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I feel more reassured that you can do it now after your last message. I don't like to be the voice of doom and gloom but it looks very very likely to me that a normal open ended spanner will slip round that tube nut and then even if you get it undone with mole grips or something, you also need to be able to do it up again afterwards.I have had my tube nut spanners for over 30 years. I don't know how easy it would be to get one before you start, but if you could get one easily at a local tool shop it might be money well spent before the damage is done. A single spanner with 10mm at one end and 11mm at the other is very useful.

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I took your advice and I managed to get a tube nut spanner 10/11 mm I found the 11 mm end fitted nicely around the nut. 

The problem was that as you predicted the nut was seized onto the tube and metal tube had a split which i didn't see until i had cleaned the area up with wd40. Also the nut had rounded off even with the tube spanner.

 

Good news is I got the old mangled nut loose and I managed to get the flex fitted at the caliper and mounting bracket so now I need to order the metal section of brake hose that goes from the flexi to the upper brake hose connection just above the strut. Which I've managed to track one down luckily enough.

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in the days when cars suffered much more from rusty brake pipes failing MOT (as they were not coated so well in the past) people would buy a roll of copper brake pipe and a pipe flaring tool to form the ends after a new tube nut was slid onto it. I have done loads and still have a roll of pipe and tools.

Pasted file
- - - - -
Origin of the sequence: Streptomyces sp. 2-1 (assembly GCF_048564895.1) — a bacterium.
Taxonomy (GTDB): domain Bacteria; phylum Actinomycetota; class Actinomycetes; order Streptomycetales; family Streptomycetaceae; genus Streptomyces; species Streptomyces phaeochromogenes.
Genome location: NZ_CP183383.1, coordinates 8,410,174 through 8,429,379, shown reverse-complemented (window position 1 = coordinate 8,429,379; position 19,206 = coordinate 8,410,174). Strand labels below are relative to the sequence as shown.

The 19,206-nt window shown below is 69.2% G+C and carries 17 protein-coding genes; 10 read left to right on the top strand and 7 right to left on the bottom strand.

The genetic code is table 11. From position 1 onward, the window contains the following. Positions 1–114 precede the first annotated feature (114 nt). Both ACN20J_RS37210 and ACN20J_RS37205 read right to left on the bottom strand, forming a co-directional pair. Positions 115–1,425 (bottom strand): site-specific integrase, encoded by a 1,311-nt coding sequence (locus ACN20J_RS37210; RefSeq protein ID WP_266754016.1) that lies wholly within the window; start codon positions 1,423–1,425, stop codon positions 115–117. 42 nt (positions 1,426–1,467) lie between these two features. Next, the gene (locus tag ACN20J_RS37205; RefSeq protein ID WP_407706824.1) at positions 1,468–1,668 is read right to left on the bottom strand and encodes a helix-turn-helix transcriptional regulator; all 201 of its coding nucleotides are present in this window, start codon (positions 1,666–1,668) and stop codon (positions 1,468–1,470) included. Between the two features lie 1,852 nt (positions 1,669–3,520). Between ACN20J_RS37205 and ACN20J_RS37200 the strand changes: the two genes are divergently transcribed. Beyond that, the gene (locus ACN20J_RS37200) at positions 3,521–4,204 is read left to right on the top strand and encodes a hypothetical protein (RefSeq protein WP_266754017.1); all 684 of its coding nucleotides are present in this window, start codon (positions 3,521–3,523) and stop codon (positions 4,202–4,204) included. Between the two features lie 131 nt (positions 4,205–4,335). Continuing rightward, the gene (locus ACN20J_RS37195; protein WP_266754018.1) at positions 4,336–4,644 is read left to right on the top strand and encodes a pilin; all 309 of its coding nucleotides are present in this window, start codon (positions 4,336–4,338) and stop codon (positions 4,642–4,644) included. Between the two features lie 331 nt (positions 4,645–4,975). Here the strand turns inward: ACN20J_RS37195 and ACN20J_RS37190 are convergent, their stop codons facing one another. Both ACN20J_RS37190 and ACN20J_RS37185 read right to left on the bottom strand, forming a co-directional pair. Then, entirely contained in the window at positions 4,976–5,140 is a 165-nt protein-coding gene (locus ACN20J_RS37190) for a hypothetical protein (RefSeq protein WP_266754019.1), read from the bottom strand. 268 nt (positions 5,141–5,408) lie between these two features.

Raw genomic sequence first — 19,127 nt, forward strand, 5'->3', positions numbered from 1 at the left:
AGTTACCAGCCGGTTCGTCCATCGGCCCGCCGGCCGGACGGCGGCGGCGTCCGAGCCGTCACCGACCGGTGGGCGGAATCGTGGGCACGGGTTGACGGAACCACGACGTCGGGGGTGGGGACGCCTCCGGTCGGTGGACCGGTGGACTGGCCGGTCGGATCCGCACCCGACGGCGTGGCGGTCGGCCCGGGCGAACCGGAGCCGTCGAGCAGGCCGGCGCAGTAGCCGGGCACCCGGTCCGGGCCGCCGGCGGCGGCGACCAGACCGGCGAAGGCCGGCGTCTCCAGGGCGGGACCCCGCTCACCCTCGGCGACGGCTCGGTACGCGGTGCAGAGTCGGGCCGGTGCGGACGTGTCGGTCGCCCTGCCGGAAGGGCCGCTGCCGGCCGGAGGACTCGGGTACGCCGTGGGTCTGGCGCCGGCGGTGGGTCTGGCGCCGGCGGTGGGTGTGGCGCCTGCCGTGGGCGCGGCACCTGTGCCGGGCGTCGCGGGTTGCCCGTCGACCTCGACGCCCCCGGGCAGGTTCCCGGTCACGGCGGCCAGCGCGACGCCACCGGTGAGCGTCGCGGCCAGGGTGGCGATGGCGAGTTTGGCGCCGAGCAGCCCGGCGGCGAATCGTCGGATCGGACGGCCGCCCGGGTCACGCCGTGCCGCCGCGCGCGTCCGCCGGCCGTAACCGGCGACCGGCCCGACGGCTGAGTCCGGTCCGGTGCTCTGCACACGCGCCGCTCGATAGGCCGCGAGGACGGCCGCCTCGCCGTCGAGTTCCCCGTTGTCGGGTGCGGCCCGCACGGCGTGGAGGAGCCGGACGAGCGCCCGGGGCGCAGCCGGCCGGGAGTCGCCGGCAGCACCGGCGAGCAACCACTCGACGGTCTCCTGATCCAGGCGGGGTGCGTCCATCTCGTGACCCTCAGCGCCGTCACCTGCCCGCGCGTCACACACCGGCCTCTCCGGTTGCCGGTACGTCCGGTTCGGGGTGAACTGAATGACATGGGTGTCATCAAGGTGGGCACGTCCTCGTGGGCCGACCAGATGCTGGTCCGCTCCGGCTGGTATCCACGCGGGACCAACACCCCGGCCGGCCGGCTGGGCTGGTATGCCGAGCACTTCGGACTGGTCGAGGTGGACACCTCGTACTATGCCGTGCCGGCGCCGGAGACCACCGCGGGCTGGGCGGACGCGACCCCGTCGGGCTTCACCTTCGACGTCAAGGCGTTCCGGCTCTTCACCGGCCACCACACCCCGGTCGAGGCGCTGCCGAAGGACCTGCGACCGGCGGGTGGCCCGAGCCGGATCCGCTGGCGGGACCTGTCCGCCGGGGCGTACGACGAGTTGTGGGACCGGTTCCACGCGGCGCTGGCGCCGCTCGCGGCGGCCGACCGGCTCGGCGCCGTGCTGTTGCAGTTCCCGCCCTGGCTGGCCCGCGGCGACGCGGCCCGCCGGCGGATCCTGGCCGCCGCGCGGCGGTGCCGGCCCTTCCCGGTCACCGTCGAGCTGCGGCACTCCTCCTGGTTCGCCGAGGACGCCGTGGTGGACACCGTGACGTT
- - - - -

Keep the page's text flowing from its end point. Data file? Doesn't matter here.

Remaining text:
I assume garages still do this when they need to replace a rusty when that fails the MOT.  You might find that if you have an independent type garage down the road run by some old bloke who remembers the good old days, and show him the pipe (after you have removed it totally from the car), he might make you one while you wait for not too much money. The copper ones are good as they don't rust and they are relatively easy to bend to the correct shape.  It is an mot requirement that a replacement brake pipe has to be held secure with the same route and fixing clips as the original. it is easy to break plastic brake pipe holding clips, but they are there for a reason and a brake pipe can move / rattle if you don't use them so if all the clips break you do really need to sort that out

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It's not an mot requirement that the new brake pipe must follow the same route and use the same clips, far from it. 

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"It's not an mot requirement that the new brake pipe must follow the same route and use the same clips, far from it.  ".

OK,  I overstated that.

page2 of section 3.6 of the manual deals with it - like making sure no fouling of brake pipes (and the best way to do that is follow the original route but I agree it does not actually say that) and making sure the pipe is adequately clipped . it says: "Check that rigid brake pipes are securely held and not free to vibrate."

I have seen many where all of the plastic clips have broken when removing old pipe and no securing of the new one along its route, also where new pipes have been badly routed so they are too close to things like an axle or suspension arm moving up and down when the suspension moves

In case some people don't know, the whole manual is available for all to see:

https://www.gov.uk/government/uploads/system/uploads/attachment_data/file/585905/mot-inspection-manual-classes-3-4-5-and-7.pdf

 

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I have a brake pipe cable tied along the top of the rear subframe, its been there for a few years now and it staying there lol. its adequately suported and not in the way of any moving parts etc. I wasn't dropping the tank to do anything else.